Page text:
Nature Hot Topic

Watching atoms move to form a bond

The direct experimental tracking of nuclear dynamics during chemical reactions is challenging, even for the simple reaction A–B + C → A + B–C. Hyotcherl Ihee and colleagues now show that femtosecond X-ray liquidography (X-ray solution scattering) with X-ray free-electron lasers can map how gold atoms move during photo-induced formation of a trimeric gold complex in an aqueous solution. The measurements show that in the first 60 femtoseconds, an initial cluster of three monomers with unequal distances between them develops a covalent bond between the nearest monomers, and that subsequently a second covalent bond forms, within 360 femtoseconds, to give a linear, covalently bonded trimer complex. The strategy should be applicable to a range of interesting reactions, particularly once next-generation X-ray sources makes it possible to track the movement of not only heavy atoms such as gold but also lighter atoms such as carbon and nitrogen.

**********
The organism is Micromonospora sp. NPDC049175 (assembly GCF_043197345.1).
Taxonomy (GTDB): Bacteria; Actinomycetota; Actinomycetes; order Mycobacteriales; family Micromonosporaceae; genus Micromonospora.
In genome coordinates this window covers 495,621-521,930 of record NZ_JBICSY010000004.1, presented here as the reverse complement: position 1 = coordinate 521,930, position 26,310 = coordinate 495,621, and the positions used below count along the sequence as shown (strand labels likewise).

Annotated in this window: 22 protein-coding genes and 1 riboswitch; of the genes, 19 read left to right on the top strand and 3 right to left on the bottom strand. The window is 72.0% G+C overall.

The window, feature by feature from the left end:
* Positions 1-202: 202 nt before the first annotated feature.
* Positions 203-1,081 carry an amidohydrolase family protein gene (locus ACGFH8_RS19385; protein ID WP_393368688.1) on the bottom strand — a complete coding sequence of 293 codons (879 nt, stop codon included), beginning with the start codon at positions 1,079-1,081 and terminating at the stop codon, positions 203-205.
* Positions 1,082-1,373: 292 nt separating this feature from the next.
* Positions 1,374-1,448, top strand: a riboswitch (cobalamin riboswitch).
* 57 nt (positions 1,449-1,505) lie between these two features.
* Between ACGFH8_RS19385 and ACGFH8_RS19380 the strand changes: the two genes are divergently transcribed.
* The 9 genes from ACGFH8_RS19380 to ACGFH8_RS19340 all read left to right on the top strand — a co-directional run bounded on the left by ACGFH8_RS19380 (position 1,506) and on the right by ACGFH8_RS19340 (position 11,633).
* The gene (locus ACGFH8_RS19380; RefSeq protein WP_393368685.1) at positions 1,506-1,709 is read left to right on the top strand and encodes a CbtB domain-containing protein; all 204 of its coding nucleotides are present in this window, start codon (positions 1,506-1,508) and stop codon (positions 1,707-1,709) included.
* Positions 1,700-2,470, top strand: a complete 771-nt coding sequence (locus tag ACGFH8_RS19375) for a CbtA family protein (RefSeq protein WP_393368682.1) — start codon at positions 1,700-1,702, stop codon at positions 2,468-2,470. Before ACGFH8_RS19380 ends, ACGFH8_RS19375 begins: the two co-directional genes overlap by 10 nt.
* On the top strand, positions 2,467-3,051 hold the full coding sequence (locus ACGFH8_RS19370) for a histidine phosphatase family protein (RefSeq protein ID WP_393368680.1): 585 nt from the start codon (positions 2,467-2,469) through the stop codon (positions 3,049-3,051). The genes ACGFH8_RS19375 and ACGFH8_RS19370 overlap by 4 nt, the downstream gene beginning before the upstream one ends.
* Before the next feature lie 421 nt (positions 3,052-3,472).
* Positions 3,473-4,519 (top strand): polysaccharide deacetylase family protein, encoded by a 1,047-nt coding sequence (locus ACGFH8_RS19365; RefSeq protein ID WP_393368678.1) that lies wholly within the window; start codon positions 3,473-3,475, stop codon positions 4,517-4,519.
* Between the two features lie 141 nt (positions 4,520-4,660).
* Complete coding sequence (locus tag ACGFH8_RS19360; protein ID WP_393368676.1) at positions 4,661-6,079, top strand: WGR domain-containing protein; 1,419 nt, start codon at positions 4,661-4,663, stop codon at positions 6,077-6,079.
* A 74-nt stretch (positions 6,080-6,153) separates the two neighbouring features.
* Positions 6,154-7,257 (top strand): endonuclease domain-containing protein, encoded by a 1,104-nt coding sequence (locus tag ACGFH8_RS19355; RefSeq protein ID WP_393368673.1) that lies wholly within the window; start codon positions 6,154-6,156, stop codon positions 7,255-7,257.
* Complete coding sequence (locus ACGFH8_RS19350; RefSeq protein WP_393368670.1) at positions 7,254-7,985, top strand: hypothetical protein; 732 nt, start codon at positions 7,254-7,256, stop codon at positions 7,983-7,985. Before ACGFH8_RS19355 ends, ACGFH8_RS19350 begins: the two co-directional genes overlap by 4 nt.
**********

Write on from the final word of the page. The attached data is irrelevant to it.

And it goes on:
Nature Volume 582 Issue 7813

Top Ten Highlights

Sign up for Nature Research e-alerts to get the lastest research in your inbox every week.

More Hot Topics

PrivacyMark System